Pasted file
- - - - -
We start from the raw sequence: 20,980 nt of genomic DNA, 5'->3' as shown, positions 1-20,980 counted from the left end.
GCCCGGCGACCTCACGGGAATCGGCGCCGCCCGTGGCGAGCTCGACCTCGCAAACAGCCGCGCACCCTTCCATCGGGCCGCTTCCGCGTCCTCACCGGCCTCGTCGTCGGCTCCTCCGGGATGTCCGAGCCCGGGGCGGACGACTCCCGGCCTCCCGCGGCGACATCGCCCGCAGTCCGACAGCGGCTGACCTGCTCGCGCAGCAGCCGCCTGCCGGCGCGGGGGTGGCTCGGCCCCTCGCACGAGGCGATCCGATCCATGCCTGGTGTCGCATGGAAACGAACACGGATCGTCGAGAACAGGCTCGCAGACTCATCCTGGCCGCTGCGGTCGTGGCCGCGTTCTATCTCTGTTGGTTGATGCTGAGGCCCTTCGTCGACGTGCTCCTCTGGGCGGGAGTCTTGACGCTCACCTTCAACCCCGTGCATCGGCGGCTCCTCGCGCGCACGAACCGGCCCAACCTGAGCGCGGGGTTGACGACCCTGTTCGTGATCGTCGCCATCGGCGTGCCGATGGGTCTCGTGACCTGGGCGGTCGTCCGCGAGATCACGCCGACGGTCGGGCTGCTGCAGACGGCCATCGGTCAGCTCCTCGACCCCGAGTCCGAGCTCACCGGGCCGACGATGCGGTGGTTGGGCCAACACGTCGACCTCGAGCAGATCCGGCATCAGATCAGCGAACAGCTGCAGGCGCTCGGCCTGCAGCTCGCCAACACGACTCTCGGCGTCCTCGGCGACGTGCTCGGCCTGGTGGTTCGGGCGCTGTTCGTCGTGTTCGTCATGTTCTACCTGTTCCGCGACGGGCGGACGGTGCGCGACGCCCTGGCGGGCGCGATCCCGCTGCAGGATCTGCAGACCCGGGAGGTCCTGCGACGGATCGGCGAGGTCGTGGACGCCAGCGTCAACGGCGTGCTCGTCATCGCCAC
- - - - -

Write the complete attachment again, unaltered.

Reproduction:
We start from the raw sequence: 20,980 nt of genomic DNA, 5'->3' as shown, positions 1-20,980 counted from the left end.
GCCCGGCGACCTCACGGGAATCGGCGCCGCCCGTGGCGAGCTCGACCTCGCAAACAGCCGCGCACCCTTCCATCGGGCCGCTTCCGCGTCCTCACCGGCCTCGTCGTCGGCTCCTCCGGGATGTCCGAGCCCGGGGCGGACGACTCCCGGCCTCCCGCGGCGACATCGCCCGCAGTCCGACAGCGGCTGACCTGCTCGCGCAGCAGCCGCCTGCCGGCGCGGGGGTGGCTCGGCCCCTCGCACGAGGCGATCCGATCCATGCCTGGTGTCGCATGGAAACGAACACGGATCGTCGAGAACAGGCTCGCAGACTCATCCTGGCCGCTGCGGTCGTGGCCGCGTTCTATCTCTGTTGGTTGATGCTGAGGCCCTTCGTCGACGTGCTCCTCTGGGCGGGAGTCTTGACGCTCACCTTCAACCCCGTGCATCGGCGGCTCCTCGCGCGCACGAACCGGCCCAACCTGAGCGCGGGGTTGACGACCCTGTTCGTGATCGTCGCCATCGGCGTGCCGATGGGTCTCGTGACCTGGGCGGTCGTCCGCGAGATCACGCCGACGGTCGGGCTGCTGCAGACGGCCATCGGTCAGCTCCTCGACCCCGAGTCCGAGCTCACCGGGCCGACGATGCGGTGGTTGGGCCAACACGTCGACCTCGAGCAGATCCGGCATCAGATCAGCGAACAGCTGCAGGCGCTCGGCCTGCAGCTCGCCAACACGACTCTCGGCGTCCTCGGCGACGTGCTCGGCCTGGTGGTTCGGGCGCTGTTCGTCGTGTTCGTCATGTTCTACCTGTTCCGCGACGGGCGGACGGTGCGCGACGCCCTGGCGGGCGCGATCCCGCTGCAGGATCTGCAGACCCGGGAGGTCCTGCGACGGATCGGCGAGGTCGTGGACGCCAGCGTCAACGGCGTGCTCGTCATCGCCAC